Notes from a Floating Life Thoughts about productivity, digital living, and leading a simpler life

How to Create an Internet Schedule

A calendar

The internet is a wonderful thing. At least, it can be. It makes doing research, communicating, working, and even just shopping easier.

On the other hand, the internet can be a huge pit of distraction. It’s tempting to watch that video on YouTube, check social media or email, or get sucked into the Wikipedia spiral than actually do some work. Plus, you get a nice hit of dopamine when you do.

If your worried about the internet being or becoming a distraction and a time sink, you have options to prevent that from happening. I’ve found that one of the most effective ways to stop the internet from putting a dent in your productivity is to create an internet schedule.

Here are some suggestions that can help you create a schedule.

Start By Taking Stock

Think carefully about where and when the internet is taking up more of your time than it should. Be critical, and also think about where one path leads to another.

You might be constantly checking posts on Facebook or Twitter or LinkedIn. You might be regularly checking your email or visiting sites like Reddit or Hacker News. You might be constantly looking for deals on eBay or Etsy.

An email, for example, could lead you to YouTube. Once you watch that funny video from the Olympics, you could be tempted to watch some of the suggested videos listed on the right of your browser window. A quick check of Twitter could lead you to a news site, and you could get caught up in stories that catch your eye.

Take an inventory of:

  • Where you’re spending time on the internet
  • The amount of time you’re spending on each task
  • How often during the day you’re doing it

Until you take that inventory, you won’t realize how much time the internet is taking away from other, more important things. Once you have that inventory, you can take action.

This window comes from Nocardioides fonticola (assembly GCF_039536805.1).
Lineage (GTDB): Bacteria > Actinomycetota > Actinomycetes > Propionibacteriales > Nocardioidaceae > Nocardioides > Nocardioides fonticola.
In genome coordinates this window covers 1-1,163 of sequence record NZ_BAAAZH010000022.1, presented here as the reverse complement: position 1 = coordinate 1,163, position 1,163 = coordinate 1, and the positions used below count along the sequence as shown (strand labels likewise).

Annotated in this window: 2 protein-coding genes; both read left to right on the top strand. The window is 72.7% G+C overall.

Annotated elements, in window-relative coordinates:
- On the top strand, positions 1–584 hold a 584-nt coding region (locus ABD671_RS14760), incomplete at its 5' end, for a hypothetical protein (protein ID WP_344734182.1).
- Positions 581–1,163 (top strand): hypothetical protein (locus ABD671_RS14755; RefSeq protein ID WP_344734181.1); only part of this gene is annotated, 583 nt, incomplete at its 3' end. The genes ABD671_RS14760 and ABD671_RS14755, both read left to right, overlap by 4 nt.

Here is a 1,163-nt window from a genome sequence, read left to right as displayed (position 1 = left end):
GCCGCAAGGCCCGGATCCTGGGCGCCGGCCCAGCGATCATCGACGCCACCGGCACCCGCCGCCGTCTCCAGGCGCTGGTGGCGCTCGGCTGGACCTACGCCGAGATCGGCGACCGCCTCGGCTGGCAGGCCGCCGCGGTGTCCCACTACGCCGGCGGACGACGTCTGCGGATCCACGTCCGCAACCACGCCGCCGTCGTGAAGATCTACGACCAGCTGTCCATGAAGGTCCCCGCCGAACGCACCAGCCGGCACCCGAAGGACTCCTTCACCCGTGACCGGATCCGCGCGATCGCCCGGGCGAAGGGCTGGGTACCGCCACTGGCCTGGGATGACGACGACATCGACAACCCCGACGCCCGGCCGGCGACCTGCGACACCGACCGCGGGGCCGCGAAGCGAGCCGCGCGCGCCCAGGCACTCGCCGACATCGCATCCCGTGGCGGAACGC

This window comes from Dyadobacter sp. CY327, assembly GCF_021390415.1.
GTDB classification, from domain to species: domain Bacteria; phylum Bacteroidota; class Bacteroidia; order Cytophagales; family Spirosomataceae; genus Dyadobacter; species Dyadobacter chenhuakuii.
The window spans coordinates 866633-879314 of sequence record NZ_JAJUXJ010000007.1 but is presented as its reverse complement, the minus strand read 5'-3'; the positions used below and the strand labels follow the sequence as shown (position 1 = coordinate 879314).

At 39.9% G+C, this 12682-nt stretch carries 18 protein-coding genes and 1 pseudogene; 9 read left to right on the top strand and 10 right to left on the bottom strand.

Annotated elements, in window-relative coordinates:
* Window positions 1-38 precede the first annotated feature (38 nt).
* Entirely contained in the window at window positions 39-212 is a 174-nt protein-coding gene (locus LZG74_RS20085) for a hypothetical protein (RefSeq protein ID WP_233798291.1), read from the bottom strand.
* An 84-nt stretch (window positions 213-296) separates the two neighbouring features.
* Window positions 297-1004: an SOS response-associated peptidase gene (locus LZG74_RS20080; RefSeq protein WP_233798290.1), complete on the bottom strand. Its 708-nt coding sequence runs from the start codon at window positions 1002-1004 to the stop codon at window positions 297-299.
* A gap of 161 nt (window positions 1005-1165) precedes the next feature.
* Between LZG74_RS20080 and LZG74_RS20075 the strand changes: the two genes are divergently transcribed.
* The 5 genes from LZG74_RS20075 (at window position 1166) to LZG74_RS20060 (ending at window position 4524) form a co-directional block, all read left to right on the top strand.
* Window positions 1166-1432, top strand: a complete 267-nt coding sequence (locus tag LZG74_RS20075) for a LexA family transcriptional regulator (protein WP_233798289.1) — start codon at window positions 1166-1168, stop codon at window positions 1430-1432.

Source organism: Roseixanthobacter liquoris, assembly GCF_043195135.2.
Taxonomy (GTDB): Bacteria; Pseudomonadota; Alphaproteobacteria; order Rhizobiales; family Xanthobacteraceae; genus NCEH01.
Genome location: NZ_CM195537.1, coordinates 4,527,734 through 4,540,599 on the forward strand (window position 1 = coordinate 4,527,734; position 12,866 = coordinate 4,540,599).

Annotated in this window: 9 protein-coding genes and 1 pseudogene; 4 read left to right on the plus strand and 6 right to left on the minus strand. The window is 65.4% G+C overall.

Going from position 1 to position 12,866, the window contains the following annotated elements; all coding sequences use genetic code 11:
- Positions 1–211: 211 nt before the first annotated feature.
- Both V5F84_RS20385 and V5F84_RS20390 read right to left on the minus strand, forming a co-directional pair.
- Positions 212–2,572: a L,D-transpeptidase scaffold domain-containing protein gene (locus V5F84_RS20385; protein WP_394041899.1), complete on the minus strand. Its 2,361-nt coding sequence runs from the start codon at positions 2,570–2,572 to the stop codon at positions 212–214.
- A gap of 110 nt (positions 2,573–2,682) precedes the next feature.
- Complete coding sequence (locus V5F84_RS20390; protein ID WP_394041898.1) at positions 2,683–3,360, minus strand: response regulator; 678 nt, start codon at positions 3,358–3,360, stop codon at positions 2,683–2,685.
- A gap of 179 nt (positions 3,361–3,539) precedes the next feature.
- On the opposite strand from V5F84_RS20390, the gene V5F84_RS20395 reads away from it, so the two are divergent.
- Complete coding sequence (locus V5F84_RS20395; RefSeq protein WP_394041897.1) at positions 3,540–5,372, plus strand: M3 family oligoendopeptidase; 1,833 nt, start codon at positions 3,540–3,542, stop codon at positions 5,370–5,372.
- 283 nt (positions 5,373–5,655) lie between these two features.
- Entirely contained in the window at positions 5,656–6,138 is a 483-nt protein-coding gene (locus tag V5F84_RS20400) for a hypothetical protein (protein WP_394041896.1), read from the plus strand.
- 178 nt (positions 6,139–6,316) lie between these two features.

Think in Batches and Bundles

Chances are you’re jumping around a lot online — for example, looking at several websites and searching for tweets on specific subjects.

Wherever you can, try to assemble as much of what’s distracting you as you can in one place. That’s what I mean by batches and bundles. When it comes time to follow through with your schedule, you’ll have a lot of what you want to view in one place.

How do you batch or bundle what you view on the internet? With websites, collect them in an RSS reader. An RSS reader grabs the latest news from sites and lets you organize them in categories. If RSS readers are new to you, or if you haven’t used one in while, check out these recommendations.

Both Twitter and Facebook have a feature called Lists. This feature lets you follow specific accounts that post on your favourite topics. By using lists, you can filter out a lot of cruft.

A Sample Schedule

You know where your pain points are. Now it’s time to ease that pain by creating your schedule.

Your schedule doesn’t need to be anything formal. It can just be a list of times when you allow yourself to use the internet. You can write the schedule down on a piece of paper, put it in a text file, or use a calendar application. The choice is yours.

Here’s the schedule I use:

  • Check email at 6:30 a.m., 12:15 p.m., and 6:30 p.m.
  • Read RSS feeds at lunch
  • Check social media at 8:00 a.m., 2:00 p.m., and 7:00 p.m.
  • Give myself 45 minutes of unstructured time three times a week

On top of that, I try to do a digital fast on weekends.

That schedule is simple, and I usually don’t deviate from it. Sometimes, though, things happen and I need to check my email (especially if I’m on a deadline) or need to respond to a time-sensitive request.

Use Technology to Help You Along

When you start using your internet schedule, you’ll be tempted do deviate from the program. You’ll backslide. Expect that to happen and don’t beat yourself up when it does.

To make the transition smoother, use technology to help you stay on track. The first thing you should consider doing is turning off notifications: on your phone, on your desktop, and (if you use one) your smartwatch. That way, you’re not constantly bombarded with alerts and you’re not tempted to act on those alerts.

If that isn’t enough, turn to blocking software. Blocking software does what it says on the tin: it lets you block access to the internet at specific times to let you get things done without distraction. To be honest, I’ve never used this type of application but people I know recommend:

Final Thoughts

Creating an internet schedule is easy. Sticking to it is the hard part. With time and discipline, you can do it. Once you do stick to your schedule, you’ll find that you’ll be more productive. You’ll finish what you’ll need to get done, and you’ll have more time for the important things in your life.

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